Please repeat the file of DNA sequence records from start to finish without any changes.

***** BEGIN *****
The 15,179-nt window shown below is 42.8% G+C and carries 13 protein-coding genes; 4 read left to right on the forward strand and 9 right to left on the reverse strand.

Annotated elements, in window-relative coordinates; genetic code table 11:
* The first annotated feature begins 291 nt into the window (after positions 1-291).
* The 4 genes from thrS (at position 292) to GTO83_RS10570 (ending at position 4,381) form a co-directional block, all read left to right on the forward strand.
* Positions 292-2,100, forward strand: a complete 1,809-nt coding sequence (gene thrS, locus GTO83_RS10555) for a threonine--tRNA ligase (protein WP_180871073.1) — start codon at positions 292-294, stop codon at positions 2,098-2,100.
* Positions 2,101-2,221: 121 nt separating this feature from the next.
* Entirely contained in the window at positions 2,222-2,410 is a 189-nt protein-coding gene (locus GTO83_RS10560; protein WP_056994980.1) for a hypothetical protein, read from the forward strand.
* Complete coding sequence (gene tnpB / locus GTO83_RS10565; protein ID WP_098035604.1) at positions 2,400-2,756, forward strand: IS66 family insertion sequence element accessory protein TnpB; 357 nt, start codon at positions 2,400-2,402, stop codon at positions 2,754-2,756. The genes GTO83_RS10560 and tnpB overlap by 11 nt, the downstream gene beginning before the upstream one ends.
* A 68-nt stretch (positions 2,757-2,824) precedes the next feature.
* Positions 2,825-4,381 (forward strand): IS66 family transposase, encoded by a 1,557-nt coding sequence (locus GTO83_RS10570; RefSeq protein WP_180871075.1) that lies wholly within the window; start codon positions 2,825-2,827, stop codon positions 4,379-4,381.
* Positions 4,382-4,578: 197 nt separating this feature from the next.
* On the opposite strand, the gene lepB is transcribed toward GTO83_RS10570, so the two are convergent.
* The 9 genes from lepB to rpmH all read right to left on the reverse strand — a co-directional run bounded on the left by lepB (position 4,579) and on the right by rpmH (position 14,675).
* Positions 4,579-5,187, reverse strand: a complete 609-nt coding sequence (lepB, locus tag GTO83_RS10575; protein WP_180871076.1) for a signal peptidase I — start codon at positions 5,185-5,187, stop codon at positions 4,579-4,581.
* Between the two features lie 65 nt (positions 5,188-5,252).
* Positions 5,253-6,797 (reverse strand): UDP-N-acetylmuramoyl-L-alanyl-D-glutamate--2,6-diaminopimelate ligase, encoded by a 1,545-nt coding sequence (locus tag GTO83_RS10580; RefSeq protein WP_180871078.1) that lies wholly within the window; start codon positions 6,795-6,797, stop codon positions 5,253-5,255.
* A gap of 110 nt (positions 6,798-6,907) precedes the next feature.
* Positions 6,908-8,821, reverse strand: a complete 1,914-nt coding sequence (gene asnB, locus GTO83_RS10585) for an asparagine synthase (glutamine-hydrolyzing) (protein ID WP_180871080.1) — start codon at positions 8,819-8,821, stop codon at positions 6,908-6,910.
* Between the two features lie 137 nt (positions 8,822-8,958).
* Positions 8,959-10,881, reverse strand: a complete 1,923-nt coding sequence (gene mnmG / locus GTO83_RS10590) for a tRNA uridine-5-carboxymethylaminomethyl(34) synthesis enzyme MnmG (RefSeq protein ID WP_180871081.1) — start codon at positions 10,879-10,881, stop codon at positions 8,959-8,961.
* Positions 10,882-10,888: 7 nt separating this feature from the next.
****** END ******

The 15,179-nt window shown below is 42.8% G+C and carries 13 protein-coding genes; 4 read left to right on the forward strand and 9 right to left on the reverse strand.

Annotated elements, in window-relative coordinates; genetic code table 11:
* The first annotated feature begins 291 nt into the window (after positions 1-291).
* The 4 genes from thrS (at position 292) to GTO83_RS10570 (ending at position 4,381) form a co-directional block, all read left to right on the forward strand.
* Positions 292-2,100, forward strand: a complete 1,809-nt coding sequence (gene thrS, locus GTO83_RS10555) for a threonine--tRNA ligase (protein WP_180871073.1) — start codon at positions 292-294, stop codon at positions 2,098-2,100.
* Positions 2,101-2,221: 121 nt separating this feature from the next.
* Entirely contained in the window at positions 2,222-2,410 is a 189-nt protein-coding gene (locus GTO83_RS10560; protein WP_056994980.1) for a hypothetical protein, read from the forward strand.
* Complete coding sequence (gene tnpB / locus GTO83_RS10565; protein ID WP_098035604.1) at positions 2,400-2,756, forward strand: IS66 family insertion sequence element accessory protein TnpB; 357 nt, start codon at positions 2,400-2,402, stop codon at positions 2,754-2,756. The genes GTO83_RS10560 and tnpB overlap by 11 nt, the downstream gene beginning before the upstream one ends.
* A 68-nt stretch (positions 2,757-2,824) precedes the next feature.
* Positions 2,825-4,381 (forward strand): IS66 family transposase, encoded by a 1,557-nt coding sequence (locus GTO83_RS10570; RefSeq protein WP_180871075.1) that lies wholly within the window; start codon positions 2,825-2,827, stop codon positions 4,379-4,381.
* Positions 4,382-4,578: 197 nt separating this feature from the next.
* On the opposite strand, the gene lepB is transcribed toward GTO83_RS10570, so the two are convergent.
* The 9 genes from lepB to rpmH all read right to left on the reverse strand — a co-directional run bounded on the left by lepB (position 4,579) and on the right by rpmH (position 14,675).
* Positions 4,579-5,187, reverse strand: a complete 609-nt coding sequence (lepB, locus tag GTO83_RS10575; protein WP_180871076.1) for a signal peptidase I — start codon at positions 5,185-5,187, stop codon at positions 4,579-4,581.
* Between the two features lie 65 nt (positions 5,188-5,252).
* Positions 5,253-6,797 (reverse strand): UDP-N-acetylmuramoyl-L-alanyl-D-glutamate--2,6-diaminopimelate ligase, encoded by a 1,545-nt coding sequence (locus tag GTO83_RS10580; RefSeq protein WP_180871078.1) that lies wholly within the window; start codon positions 6,795-6,797, stop codon positions 5,253-5,255.
* A gap of 110 nt (positions 6,798-6,907) precedes the next feature.
* Positions 6,908-8,821, reverse strand: a complete 1,914-nt coding sequence (gene asnB, locus GTO83_RS10585) for an asparagine synthase (glutamine-hydrolyzing) (protein ID WP_180871080.1) — start codon at positions 8,819-8,821, stop codon at positions 6,908-6,910.
* Between the two features lie 137 nt (positions 8,822-8,958).
* Positions 8,959-10,881, reverse strand: a complete 1,923-nt coding sequence (gene mnmG / locus GTO83_RS10590) for a tRNA uridine-5-carboxymethylaminomethyl(34) synthesis enzyme MnmG (RefSeq protein ID WP_180871081.1) — start codon at positions 10,879-10,881, stop codon at positions 8,959-8,961.
* Positions 10,882-10,888: 7 nt separating this feature from the next.